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Sleep Deficits: Avoid Them!

By Shlomo Maital

 

The December issue of the Association for Psychological Science’s Observer magazine has an article on “the hidden costs of sleep deficits”, written by the staff.   Apparently, nearly 30% of adult Americans sleep 6 or fewer hours a night – an hour at least short of the amount recommended. Just an hour? And what about children? School-age children should sleep 10 hours a night, but there are crack-of-dawn school starts (once common in Israel, now eliminated), homework and video games….

   According to research, what does sleep deficit do to us? * heightened conflict with family, friends and colleagues… * economic costs: workplace productivity declines, and mortality increases… and costly mistakes.. * emotions: sleep-deprived people have more difficulty controlling their emotions.

     One study showed that bosses who are sleep deprived are more abusive, leading to bad outcomes for everyone.

     So – get that extra hour of sleep. Check it out and see if it helps. Chances are, it will.  

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Reviving Nikola Tesla

By Shlomo Maital

Nikola Tesla

Thanks to Elon Musk and his Tesla electric cars, the genius inventor Nikola Tesla and his achievements have been revived.

           Tesla was born and raised in what is now Serbia, in the Austro-Hungarian empire. He was trained as an engineer. After migrating to the US, he worked for a time with Thomas Edison. However, they had an argument. Tesla believes that the future of electricity lay in alternating current. Edison was committed to direct current.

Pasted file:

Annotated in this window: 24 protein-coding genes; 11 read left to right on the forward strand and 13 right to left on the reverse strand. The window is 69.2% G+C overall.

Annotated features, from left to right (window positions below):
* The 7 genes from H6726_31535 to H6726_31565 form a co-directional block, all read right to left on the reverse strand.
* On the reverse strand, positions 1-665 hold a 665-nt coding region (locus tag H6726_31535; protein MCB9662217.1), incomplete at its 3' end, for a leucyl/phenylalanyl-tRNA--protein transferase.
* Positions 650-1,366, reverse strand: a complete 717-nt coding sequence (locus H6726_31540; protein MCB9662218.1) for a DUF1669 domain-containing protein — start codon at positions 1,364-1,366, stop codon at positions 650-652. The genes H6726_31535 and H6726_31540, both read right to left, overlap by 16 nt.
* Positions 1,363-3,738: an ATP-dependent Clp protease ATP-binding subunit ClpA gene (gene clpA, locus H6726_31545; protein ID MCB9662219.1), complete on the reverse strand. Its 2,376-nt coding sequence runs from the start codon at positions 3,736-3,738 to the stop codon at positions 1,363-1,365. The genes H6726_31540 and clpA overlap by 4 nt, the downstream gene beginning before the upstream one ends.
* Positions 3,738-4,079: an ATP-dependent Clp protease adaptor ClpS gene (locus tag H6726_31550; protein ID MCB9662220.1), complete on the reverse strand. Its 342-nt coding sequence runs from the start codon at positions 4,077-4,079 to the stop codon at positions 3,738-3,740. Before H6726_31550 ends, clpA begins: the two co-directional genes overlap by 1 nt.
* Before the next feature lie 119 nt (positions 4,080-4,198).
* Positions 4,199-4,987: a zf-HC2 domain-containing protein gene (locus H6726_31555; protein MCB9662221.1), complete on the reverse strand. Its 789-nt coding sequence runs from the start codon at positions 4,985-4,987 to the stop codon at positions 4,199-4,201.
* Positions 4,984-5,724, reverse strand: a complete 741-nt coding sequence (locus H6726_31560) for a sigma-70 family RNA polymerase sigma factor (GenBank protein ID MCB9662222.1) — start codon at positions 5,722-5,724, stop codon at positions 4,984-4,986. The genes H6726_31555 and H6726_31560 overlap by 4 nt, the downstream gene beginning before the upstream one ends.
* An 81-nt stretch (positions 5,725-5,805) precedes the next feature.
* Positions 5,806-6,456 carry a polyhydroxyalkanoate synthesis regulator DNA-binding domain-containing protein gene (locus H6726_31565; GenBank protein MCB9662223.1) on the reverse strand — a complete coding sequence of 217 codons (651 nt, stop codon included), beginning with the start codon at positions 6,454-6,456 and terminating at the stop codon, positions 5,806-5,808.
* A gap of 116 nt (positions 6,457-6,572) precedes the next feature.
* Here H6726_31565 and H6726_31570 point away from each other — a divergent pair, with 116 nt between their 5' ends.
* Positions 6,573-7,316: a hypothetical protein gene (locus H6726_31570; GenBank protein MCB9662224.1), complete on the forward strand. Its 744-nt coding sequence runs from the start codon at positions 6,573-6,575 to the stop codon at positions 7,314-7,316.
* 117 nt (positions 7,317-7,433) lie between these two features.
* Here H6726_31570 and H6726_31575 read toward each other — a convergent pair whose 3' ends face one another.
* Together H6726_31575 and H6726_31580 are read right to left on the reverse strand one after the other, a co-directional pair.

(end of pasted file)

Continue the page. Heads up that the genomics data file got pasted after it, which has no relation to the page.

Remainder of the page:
Tesla left Edison’s shop and went to work for George Westinghouse. There, with Westinghouse, Tesla built an alternating-current electric motor, whose design we employ to this day. It was vastly better than direct-current motors. It did not need powerful permanent magnets.   The AC motor formed the basis of the Second Industrial Revolution.

             Tesla invented many other things. He invented the “logic gate” which became the foundation for semiconductors. He built a robotic drone (“teleautomaton”, he called it). He tried to find how to transmit electricity wirelessly – we’re still trying to do that.

               But Tesla died poor, in New York City, in 1943.   He was never able to truly partner with industrial giants who had the money to finance his inventions. Edison, in contrast, was a genius at doing that, and got J.P. Morgan, the banker, to fund his initial electricity company. (Edison was smart enough to ‘electrify’ Wall St first, and J.P. Morgan’s home).  

               Today we follow Tesla, not Edison. We use AC current, not DC.  

                 There is a lesson here.   In order for creative ideas to be actuated, you need resources. That means, you have to communicate your idea to those who can best help implement it, and then work with them, with empathy. Tesla failed at this. But his ideas did change the world. And so are Munk’s Tesla cars. Thanks, Elon, for helping us remember this genius inventor.

Brain Soup

By Shlomo Maital

Suzana Herculano-Houzel

How do you count the number of neurons (brain cells) in a brain (whether human or animal)?   Dr. Suzana Herculano-Houzel, Vanderbilt University, has found a creative way.

   Previously, the method was to take samples of brain tissue, freeze it, put it under a microscope and count neurons. But this was inaccurate, because neuron density in brains varies widely, depending on the place within the brain.   Using this method we thought the brain had 100 billion neurons. That’s not a lot – elephants have three times more!

   Herculano-Houzel read an old 1970’s study, suggesting, why not measure the amount of DNA in a brain, then divide by the amount of DNA per neuron?   Hmmm… problem is, DNA per neuron varies widely.